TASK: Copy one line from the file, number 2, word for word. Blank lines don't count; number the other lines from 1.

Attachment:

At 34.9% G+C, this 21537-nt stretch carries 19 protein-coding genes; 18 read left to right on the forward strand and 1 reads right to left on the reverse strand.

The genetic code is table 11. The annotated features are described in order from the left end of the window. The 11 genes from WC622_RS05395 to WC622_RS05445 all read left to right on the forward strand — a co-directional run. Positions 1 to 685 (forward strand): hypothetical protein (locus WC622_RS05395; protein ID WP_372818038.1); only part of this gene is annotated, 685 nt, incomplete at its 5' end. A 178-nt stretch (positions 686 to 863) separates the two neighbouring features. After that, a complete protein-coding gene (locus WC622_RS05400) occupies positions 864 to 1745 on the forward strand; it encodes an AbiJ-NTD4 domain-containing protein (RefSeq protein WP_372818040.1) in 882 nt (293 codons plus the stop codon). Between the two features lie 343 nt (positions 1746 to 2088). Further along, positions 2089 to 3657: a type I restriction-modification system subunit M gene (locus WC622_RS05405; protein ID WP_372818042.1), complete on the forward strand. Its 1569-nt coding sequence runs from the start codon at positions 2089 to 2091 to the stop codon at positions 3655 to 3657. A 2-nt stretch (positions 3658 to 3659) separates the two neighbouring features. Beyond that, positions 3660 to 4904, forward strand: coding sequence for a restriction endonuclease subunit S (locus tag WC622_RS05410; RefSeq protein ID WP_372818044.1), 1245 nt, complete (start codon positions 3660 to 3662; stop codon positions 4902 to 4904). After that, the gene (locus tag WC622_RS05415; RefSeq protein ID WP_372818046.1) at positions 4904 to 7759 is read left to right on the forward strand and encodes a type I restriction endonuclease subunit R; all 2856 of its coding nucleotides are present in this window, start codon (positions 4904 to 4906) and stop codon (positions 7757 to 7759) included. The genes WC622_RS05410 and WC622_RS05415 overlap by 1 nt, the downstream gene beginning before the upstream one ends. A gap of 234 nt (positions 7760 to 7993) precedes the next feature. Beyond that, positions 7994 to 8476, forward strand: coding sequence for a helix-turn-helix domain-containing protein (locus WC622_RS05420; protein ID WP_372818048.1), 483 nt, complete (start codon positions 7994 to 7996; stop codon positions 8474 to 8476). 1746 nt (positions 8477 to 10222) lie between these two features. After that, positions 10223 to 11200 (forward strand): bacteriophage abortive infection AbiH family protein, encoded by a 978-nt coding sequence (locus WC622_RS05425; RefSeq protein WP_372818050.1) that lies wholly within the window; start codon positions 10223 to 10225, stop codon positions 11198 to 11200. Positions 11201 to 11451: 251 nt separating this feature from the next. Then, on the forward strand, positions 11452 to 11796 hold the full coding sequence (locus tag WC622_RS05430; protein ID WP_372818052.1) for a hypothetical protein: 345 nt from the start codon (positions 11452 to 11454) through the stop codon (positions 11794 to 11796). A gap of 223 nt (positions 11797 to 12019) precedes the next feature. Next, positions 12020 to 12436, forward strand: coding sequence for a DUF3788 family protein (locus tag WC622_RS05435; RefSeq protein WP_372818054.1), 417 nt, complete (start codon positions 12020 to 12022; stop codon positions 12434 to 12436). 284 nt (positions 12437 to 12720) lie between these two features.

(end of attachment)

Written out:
The genetic code is table 11. The annotated features are described in order from the left end of the window. The 11 genes from WC622_RS05395 to WC622_RS05445 all read left to right on the forward strand — a co-directional run. Positions 1 to 685 (forward strand): hypothetical protein (locus WC622_RS05395; protein ID WP_372818038.1); only part of this gene is annotated, 685 nt, incomplete at its 5' end. A 178-nt stretch (positions 686 to 863) separates the two neighbouring features. After that, a complete protein-coding gene (locus WC622_RS05400) occupies positions 864 to 1745 on the forward strand; it encodes an AbiJ-NTD4 domain-containing protein (RefSeq protein WP_372818040.1) in 882 nt (293 codons plus the stop codon). Between the two features lie 343 nt (positions 1746 to 2088). Further along, positions 2089 to 3657: a type I restriction-modification system subunit M gene (locus WC622_RS05405; protein ID WP_372818042.1), complete on the forward strand. Its 1569-nt coding sequence runs from the start codon at positions 2089 to 2091 to the stop codon at positions 3655 to 3657. A 2-nt stretch (positions 3658 to 3659) separates the two neighbouring features. Beyond that, positions 3660 to 4904, forward strand: coding sequence for a restriction endonuclease subunit S (locus tag WC622_RS05410; RefSeq protein ID WP_372818044.1), 1245 nt, complete (start codon positions 3660 to 3662; stop codon positions 4902 to 4904). After that, the gene (locus tag WC622_RS05415; RefSeq protein ID WP_372818046.1) at positions 4904 to 7759 is read left to right on the forward strand and encodes a type I restriction endonuclease subunit R; all 2856 of its coding nucleotides are present in this window, start codon (positions 4904 to 4906) and stop codon (positions 7757 to 7759) included. The genes WC622_RS05410 and WC622_RS05415 overlap by 1 nt, the downstream gene beginning before the upstream one ends. A gap of 234 nt (positions 7760 to 7993) precedes the next feature. Beyond that, positions 7994 to 8476, forward strand: coding sequence for a helix-turn-helix domain-containing protein (locus WC622_RS05420; protein ID WP_372818048.1), 483 nt, complete (start codon positions 7994 to 7996; stop codon positions 8474 to 8476). 1746 nt (positions 8477 to 10222) lie between these two features. After that, positions 10223 to 11200 (forward strand): bacteriophage abortive infection AbiH family protein, encoded by a 978-nt coding sequence (locus WC622_RS05425; RefSeq protein WP_372818050.1) that lies wholly within the window; start codon positions 10223 to 10225, stop codon positions 11198 to 11200. Positions 11201 to 11451: 251 nt separating this feature from the next. Then, on the forward strand, positions 11452 to 11796 hold the full coding sequence (locus tag WC622_RS05430; protein ID WP_372818052.1) for a hypothetical protein: 345 nt from the start codon (positions 11452 to 11454) through the stop codon (positions 11794 to 11796). A gap of 223 nt (positions 11797 to 12019) precedes the next feature. Next, positions 12020 to 12436, forward strand: coding sequence for a DUF3788 family protein (locus tag WC622_RS05435; RefSeq protein WP_372818054.1), 417 nt, complete (start codon positions 12020 to 12022; stop codon positions 12434 to 12436). 284 nt (positions 12437 to 12720) lie between these two features.